While we may celebrate this as a move towards discretion, another cultural issue may be to blame. The main attribute of this factor is probably the pornography epidemic. Young men (and many young women) are afflicted by pornography addiction and thus incur a drop in libido. Many girls feel pressured to post sexually suggestive messages on social media. Now, it’s not entirely uncommon for high school kids to send nude photos of themselves to loved ones or crushes.

When asked if a eighteen year old was curious about sexhe replied: “I have seen so many [in pornography]. . . . There’s really nothing magical about that, is there? This follows the trend that Gen Z tends to migrate real-world life to the internet. They do it with friendships, reading, work and relationships; sexuality is unfortunately no different.

No more Gen Z teens identify as LGBT. “The percentage of American adults with bisexual experience in their lifetime tripled between 1990 and 2016, from 3% to 11%.

Overall, sexuality is much more important to their self-understanding than previous generations.

3. Gen Z is growing up later in life, throwing off their responsibilities

Children eventually become teenagers and teenagers become adults. Much of Gen Z stays longer in the childhood and adolescent maturity levels.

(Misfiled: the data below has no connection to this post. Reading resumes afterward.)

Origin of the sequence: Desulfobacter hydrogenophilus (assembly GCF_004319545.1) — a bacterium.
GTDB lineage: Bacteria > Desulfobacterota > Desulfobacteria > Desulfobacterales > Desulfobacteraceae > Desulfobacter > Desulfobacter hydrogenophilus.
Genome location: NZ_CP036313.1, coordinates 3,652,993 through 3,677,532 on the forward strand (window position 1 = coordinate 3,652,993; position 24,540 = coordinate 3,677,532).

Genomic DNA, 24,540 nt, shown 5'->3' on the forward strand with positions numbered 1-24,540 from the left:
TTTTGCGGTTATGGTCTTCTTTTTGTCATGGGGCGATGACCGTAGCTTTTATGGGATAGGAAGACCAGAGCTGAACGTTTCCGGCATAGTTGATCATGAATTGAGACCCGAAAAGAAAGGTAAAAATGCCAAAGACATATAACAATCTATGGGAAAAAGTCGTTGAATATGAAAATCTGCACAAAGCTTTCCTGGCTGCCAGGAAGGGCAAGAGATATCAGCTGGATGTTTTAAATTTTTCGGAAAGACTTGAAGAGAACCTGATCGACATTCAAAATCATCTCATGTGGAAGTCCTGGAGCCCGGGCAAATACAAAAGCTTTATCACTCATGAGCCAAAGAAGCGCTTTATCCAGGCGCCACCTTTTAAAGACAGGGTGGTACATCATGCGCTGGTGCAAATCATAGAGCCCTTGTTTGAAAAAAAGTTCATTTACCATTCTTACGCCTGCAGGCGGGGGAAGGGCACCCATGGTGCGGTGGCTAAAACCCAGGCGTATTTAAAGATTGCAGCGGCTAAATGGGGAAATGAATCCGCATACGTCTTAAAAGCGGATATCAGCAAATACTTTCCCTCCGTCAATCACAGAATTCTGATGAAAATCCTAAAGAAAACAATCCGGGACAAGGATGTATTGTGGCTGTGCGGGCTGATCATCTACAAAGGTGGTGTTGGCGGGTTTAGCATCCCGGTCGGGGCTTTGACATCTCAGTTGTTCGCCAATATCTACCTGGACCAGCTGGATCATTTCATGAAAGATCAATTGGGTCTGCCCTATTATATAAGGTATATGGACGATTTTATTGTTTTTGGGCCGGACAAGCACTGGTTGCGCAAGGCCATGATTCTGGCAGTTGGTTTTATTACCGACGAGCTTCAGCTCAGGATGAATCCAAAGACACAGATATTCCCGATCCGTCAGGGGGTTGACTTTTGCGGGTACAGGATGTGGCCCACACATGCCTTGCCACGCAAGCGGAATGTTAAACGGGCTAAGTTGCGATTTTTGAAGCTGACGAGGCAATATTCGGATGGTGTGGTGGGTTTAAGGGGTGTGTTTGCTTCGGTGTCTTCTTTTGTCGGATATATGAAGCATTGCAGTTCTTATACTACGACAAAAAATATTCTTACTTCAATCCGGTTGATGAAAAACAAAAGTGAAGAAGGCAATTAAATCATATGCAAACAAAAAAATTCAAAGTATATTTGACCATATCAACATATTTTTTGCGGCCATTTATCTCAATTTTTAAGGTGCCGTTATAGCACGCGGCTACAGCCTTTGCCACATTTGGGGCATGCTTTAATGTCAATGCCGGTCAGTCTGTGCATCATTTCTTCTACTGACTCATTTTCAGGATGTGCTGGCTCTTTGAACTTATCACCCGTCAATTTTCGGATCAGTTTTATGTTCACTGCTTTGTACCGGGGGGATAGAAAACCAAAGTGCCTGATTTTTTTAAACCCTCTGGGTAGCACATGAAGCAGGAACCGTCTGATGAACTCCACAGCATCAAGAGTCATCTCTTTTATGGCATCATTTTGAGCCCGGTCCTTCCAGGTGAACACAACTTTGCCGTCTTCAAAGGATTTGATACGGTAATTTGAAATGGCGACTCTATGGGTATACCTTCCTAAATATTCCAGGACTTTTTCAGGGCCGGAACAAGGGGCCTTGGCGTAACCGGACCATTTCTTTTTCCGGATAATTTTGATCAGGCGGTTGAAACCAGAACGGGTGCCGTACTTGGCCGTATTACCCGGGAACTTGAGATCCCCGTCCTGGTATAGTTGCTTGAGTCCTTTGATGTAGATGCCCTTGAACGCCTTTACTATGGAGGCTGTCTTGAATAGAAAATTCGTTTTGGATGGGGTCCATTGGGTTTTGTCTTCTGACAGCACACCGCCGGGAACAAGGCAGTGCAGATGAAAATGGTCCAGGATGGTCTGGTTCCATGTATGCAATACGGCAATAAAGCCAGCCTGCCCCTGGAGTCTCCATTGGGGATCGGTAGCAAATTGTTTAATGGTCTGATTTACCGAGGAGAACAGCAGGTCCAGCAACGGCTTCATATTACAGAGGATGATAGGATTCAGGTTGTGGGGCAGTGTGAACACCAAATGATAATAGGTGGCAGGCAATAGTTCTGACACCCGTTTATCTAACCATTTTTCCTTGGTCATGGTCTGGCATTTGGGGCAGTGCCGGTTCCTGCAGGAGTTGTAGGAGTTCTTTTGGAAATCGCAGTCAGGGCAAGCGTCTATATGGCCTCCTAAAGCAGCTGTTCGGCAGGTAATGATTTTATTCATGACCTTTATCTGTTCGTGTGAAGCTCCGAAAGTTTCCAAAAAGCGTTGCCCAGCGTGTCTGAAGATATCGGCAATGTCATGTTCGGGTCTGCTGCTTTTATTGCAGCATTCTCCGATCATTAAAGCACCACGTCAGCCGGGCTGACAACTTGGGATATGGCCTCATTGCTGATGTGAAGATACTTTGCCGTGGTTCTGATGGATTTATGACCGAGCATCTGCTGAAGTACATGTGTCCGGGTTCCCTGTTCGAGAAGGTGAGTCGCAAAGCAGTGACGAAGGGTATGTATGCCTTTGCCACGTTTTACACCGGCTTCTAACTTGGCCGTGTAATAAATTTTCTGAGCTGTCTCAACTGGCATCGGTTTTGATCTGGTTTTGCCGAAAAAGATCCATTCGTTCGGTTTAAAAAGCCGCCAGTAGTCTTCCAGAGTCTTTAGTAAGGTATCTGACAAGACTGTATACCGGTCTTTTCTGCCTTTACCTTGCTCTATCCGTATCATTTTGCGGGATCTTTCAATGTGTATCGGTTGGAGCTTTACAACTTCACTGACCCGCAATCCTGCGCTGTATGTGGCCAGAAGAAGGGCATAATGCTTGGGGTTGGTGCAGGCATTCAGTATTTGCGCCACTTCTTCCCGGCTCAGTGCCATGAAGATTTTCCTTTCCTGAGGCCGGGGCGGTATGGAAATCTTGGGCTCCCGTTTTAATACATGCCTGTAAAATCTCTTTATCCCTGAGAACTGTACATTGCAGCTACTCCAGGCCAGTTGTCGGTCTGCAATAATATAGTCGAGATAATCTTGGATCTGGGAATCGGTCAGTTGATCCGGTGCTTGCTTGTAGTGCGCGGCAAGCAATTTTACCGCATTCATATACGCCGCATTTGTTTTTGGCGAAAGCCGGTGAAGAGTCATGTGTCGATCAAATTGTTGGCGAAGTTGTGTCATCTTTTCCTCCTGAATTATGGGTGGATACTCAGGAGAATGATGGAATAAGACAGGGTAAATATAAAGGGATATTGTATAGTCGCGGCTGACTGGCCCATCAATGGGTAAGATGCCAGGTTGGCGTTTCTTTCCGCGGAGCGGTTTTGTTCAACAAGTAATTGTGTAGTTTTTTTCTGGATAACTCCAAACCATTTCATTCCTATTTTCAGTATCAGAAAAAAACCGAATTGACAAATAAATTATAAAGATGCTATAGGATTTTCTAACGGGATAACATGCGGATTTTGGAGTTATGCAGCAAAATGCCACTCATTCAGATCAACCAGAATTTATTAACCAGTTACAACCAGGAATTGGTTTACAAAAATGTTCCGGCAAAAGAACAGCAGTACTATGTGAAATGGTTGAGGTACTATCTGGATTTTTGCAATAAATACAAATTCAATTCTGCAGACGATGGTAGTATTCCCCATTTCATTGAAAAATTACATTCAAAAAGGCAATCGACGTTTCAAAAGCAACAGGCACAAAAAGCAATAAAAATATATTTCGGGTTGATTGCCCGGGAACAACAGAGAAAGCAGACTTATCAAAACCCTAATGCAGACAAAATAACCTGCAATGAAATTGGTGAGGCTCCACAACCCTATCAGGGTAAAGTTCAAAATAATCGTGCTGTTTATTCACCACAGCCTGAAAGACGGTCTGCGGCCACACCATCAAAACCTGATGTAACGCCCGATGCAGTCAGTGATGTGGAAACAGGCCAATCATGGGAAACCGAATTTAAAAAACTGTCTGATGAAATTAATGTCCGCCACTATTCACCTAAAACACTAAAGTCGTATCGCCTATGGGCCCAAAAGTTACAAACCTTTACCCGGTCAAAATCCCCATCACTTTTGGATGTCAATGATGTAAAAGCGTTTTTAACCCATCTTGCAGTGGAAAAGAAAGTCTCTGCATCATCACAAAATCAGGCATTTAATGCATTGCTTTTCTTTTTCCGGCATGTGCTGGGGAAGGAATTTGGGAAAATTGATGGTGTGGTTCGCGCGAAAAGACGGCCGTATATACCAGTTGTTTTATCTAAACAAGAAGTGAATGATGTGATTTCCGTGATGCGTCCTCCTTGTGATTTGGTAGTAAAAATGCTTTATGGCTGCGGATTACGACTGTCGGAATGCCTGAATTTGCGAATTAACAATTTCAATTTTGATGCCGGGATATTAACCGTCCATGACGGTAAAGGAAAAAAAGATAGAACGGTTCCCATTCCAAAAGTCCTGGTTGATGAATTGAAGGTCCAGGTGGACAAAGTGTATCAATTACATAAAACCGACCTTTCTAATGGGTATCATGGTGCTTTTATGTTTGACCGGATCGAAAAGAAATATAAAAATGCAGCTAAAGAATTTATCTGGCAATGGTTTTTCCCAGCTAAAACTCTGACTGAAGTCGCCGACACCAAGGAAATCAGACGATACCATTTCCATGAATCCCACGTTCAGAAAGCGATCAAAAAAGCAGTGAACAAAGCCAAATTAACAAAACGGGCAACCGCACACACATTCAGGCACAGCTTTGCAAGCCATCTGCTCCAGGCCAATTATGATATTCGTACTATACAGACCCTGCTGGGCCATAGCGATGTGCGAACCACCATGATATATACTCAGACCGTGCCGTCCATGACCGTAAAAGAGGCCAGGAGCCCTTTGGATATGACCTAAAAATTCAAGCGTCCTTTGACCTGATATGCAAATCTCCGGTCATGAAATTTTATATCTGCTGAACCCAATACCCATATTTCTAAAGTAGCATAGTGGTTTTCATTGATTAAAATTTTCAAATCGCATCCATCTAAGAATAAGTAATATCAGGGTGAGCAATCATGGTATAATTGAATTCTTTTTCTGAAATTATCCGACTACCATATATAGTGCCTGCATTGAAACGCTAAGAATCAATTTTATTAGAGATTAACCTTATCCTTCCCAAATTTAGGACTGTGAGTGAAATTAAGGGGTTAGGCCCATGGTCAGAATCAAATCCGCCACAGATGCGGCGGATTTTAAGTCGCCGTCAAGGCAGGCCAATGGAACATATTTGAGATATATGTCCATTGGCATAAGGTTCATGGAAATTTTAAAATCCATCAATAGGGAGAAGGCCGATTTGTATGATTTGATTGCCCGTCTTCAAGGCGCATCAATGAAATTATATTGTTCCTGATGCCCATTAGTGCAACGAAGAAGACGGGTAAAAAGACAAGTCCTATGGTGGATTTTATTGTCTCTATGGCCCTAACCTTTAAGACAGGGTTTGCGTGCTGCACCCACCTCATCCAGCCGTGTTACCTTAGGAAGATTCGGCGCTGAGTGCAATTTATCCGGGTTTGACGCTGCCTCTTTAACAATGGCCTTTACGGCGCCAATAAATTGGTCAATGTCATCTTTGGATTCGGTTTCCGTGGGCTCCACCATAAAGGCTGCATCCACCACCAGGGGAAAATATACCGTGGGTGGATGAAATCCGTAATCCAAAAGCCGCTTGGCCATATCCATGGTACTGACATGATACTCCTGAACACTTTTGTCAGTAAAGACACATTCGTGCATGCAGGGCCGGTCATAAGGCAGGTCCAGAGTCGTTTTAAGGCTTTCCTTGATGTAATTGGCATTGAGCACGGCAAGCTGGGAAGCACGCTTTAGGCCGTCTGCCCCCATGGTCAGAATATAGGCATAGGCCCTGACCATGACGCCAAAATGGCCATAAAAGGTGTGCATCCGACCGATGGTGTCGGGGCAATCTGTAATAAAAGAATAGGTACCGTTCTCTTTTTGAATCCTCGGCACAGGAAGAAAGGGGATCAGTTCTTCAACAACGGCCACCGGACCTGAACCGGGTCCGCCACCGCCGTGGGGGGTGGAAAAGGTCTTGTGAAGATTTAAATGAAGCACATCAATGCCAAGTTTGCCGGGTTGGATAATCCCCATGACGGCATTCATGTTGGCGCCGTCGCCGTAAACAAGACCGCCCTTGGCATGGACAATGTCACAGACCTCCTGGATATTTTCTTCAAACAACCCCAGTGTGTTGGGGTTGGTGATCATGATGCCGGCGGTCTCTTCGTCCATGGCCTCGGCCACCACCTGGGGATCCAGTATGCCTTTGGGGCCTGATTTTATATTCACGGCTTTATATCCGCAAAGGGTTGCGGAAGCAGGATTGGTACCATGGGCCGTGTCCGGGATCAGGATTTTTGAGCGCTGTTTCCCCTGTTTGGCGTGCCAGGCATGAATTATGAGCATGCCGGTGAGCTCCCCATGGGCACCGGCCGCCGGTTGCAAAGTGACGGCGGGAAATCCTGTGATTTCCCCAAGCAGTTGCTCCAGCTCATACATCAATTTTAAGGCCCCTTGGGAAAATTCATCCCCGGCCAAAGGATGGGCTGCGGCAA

In virtually all markers of adulthood, they push further. For example, twelfth graders in 2015 went out less often than eighth graders in previous years. This leads to some positives. For example, Gen Z has cut teen pregnancies in half from their peak in the 1990s. Heavy drinking among teens has also halved (although it has remained constant in the 1990s). university). Perhaps most tellingly, nearly all baby boomers had a driver’s license by their senior year of high school, but only 75% of Gen Z do.

More and more teenagers do not have a job, even during the summer. It went from 70% in 1980 to 43% in 2010. Generation Z tends to be less free from their parents and leave their homes less. Additionally, fewer Gen Z teens are even get an allowance.

Dr. Twenge writes“When I asked twenty iGen’ers [Gen Z] why being a child is better than being an adult, almost everyone said that being an adult involves too much responsibility. She suggests that these trends are neither positive nor negative; they simply reflect a changing “life strategy”.

While that’s true, avoiding responsibility and a higher purpose has become an endemic problem in Gen Z. Part of it seems to stem from their high level of caution and lack of coping skills.

4. Gen Z yearns for physical and emotional security

Unexpectedly, Gen Z doesn’t find work as meaningful as Millennials. They tend to view work as very convenient and place a high value on financial security in their lives. Since Gen Zers live in a post-2008 recessionary economy with rising inflation, high rents, and massive student loans, they value secure employment over meaningful employment. They don’t remember or know about the world before 9/11, and they are constantly in touch with global issues, wars, famines, and moment-to-moment humanitarian crises.